Effective Teaching Techniques About Other Cultures and Legal Systems
May 30, 2008
The International Association of Law Schools Programme on “Effective Techniques for Teaching about Other Cultures and Legal Systems”, was planned by an international group of legal educators: Noor Aziah Haji Mohd Awal, Universiti Kebangsaan, Malaysia; Norman Dorsen, New York University School of Law, United States; V.S. Elizabeth, National Law School of India University, India; Chuma Himonga, Faculty of Law, University of Cape Town, South Africa; Carl C. Monk, IALS President, United States; Flávia Piovesan, Catholic University of Sao Paulo, Faculty of Law, Brazil; and Francis SL Wang, Kenneth Wang School of Law , China.
This programme follows on the IALS conference in China in 2007, “Learning from Each Other: Enriching the Law School Curriculum in an Interrelated World”. That conference was ‘premised on the belief that ordinary legal problems admit of many solutions, which may be equally functional and, in context, culturally appropriate’.
The idea of the educational programme is to begin a processing of learning from each other on teaching about other cultures and legal systems, with difference as the intended recurring theme for our deliberations. The critical questions of this theme are: In teaching about other legal systems, is it worth considering whether there are different elements depending on whether the teaching consists of lectures, seminars and or clinical teaching? Should there be differences in teaching techniques (large or small) depending on the subject of a course, for example, administrative law, corporations, trusts and estates, taxation, human rights? Might differences in teaching about other legal systems vary depending on the degree of difference between the legal systems? Might , for example, a law teacher teaching about the New Zealand system (which is common law) follow a different path than in teaching about Germany or France systems (which are civil law)? And how would systems that are neither civil nor common law, for example, Islamic and indigenous African systems fare under this lens? Could it be that there is, in fact, no substantial difference in how one teaches about other systems, whatever their nature? Where or how does culture fit in? And are there teaching techniques or approaches that will be applicable to all cross system teaching or only in certain types of cross system teaching?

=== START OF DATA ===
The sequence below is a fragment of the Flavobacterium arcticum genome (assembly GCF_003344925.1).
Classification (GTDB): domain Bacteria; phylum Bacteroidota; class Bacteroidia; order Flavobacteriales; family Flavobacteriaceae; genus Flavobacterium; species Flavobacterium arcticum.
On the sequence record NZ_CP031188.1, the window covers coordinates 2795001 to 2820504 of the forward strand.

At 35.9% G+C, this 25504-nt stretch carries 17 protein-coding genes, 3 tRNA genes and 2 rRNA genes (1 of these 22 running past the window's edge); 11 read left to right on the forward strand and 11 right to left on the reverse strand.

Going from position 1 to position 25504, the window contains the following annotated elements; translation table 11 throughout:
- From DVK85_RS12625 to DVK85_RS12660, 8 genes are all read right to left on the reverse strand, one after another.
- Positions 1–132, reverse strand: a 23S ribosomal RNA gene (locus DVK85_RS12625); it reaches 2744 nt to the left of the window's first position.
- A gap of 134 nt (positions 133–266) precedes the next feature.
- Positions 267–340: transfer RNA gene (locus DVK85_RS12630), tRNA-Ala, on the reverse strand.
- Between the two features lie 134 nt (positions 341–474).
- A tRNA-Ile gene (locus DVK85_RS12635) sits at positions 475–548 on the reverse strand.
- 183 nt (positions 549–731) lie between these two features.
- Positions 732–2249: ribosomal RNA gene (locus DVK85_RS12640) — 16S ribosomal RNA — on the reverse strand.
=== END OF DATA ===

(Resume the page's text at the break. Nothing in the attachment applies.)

Colleagues, ladies and gentlemen, on behalf of the International Association of Law Schools, I invite you to engage in these questions and welcome you warmly to this one day educational programme.
~Chuma Himonga, University of Cape Town, South Africa
Chair, Planning Committee for the International Association of Law Schools Educational Program on “Effective Techniques for Teaching about Other Cultures and Legal Systems”
Planning Committee Members:
Noor Aziah Haji Mohd Awal , National University of Malaysia, Malaysia
Norman Dorsen, New York University School of Law, USA
Vincenzo Ferrari, University of Milan, Italy
Chuma C. Himonga, University of Cape Town Faculty of Law, South Africa
Carl C. Monk, IALS President, USA
Flávia Piovesan, Catholic University of Sao Paulo Faculty of Law, Brazil
V.S. Elizabeth, National Law School of India University, India
Francis SL Wang, Kenneth Wang School of Law Soochow University, China
LexisNexis has provided a grant to support global participation in this Conference